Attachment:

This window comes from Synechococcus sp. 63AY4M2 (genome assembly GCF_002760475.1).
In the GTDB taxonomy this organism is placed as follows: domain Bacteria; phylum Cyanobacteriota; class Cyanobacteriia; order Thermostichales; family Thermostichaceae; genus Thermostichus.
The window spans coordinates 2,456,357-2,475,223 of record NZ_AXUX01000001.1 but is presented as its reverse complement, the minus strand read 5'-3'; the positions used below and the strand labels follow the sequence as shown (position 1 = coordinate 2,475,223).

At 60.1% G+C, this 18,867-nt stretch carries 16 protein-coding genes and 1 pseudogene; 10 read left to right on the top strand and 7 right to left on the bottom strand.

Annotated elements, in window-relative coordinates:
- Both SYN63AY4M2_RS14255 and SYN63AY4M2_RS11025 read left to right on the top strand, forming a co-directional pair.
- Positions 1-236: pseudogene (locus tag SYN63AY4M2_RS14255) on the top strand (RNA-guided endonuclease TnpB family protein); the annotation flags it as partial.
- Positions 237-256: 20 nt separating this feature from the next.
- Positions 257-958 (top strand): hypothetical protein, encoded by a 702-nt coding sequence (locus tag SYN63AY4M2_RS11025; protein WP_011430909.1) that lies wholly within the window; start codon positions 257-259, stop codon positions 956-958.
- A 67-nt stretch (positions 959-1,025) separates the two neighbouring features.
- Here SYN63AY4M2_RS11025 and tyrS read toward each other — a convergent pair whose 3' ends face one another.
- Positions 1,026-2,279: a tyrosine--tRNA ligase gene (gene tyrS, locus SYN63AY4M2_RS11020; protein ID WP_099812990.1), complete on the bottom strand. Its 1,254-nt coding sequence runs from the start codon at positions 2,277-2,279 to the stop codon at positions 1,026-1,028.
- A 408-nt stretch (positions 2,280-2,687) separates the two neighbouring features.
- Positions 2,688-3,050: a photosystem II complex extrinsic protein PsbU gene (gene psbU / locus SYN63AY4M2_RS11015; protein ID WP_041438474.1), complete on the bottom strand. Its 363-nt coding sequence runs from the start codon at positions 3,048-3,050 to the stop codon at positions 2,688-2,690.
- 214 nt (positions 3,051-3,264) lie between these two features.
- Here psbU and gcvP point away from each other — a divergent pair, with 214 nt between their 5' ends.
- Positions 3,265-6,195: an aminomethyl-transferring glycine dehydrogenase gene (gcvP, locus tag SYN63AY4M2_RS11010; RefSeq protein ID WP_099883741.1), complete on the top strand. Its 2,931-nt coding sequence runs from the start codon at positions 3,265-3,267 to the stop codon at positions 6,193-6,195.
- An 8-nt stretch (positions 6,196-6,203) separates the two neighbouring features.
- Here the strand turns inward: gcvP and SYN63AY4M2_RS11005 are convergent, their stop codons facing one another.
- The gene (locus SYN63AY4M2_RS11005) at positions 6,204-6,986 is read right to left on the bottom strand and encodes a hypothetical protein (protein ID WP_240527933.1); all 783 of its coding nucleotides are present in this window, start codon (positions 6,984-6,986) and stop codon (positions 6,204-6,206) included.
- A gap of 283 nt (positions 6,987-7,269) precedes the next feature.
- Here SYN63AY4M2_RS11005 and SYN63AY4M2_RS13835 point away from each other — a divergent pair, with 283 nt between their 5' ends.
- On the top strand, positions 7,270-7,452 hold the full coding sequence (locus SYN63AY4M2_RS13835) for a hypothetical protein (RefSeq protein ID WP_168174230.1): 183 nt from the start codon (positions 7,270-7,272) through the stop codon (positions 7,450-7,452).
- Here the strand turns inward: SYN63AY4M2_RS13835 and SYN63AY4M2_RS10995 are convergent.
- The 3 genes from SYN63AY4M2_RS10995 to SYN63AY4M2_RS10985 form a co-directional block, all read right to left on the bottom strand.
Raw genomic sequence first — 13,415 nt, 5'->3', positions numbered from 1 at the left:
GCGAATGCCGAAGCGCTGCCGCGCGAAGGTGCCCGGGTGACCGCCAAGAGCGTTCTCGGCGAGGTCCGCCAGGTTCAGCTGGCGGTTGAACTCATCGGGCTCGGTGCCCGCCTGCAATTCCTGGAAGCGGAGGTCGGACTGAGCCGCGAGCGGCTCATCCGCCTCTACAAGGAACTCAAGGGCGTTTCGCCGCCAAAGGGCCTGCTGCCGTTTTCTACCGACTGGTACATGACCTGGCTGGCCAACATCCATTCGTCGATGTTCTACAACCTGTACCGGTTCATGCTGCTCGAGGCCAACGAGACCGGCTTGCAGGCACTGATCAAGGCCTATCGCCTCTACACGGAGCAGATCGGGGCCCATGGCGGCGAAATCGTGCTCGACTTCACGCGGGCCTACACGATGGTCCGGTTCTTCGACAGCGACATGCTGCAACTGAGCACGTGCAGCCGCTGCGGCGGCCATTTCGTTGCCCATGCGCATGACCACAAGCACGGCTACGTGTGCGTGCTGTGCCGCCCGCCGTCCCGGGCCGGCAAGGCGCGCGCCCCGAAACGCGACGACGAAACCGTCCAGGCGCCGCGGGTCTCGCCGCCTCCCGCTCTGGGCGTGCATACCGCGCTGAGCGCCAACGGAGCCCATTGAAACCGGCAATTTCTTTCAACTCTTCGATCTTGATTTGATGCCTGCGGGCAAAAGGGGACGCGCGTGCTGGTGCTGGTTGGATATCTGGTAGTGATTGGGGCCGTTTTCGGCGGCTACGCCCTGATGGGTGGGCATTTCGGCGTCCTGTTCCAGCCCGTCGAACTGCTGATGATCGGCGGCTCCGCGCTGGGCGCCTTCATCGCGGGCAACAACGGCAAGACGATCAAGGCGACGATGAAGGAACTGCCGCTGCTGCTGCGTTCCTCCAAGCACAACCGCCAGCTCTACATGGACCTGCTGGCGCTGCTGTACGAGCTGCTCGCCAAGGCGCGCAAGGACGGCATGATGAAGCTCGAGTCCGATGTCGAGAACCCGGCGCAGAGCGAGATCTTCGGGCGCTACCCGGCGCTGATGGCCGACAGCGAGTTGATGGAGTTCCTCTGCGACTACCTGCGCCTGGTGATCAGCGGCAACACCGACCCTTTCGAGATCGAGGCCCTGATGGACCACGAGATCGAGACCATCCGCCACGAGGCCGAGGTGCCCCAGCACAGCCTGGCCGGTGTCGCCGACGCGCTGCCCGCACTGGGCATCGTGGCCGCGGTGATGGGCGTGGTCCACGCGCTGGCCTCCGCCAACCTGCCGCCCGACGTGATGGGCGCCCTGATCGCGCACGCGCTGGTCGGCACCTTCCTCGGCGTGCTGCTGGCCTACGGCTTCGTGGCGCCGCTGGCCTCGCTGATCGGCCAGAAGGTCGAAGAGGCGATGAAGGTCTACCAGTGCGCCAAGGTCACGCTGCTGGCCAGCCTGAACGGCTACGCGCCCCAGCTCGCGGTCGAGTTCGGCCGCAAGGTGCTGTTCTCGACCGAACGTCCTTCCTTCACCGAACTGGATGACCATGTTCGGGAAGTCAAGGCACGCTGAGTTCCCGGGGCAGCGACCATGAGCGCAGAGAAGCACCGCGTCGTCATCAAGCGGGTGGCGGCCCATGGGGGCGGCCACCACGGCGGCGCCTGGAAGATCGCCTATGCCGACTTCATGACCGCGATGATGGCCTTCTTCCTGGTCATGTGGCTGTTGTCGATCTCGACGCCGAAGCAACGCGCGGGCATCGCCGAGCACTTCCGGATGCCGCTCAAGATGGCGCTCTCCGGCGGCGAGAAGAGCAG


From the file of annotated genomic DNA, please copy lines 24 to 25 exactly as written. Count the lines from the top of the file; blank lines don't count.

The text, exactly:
- Here the strand turns inward: SYN63AY4M2_RS13835 and SYN63AY4M2_RS10995 are convergent.
- The 3 genes from SYN63AY4M2_RS10995 to SYN63AY4M2_RS10985 form a co-directional block, all read right to left on the bottom strand.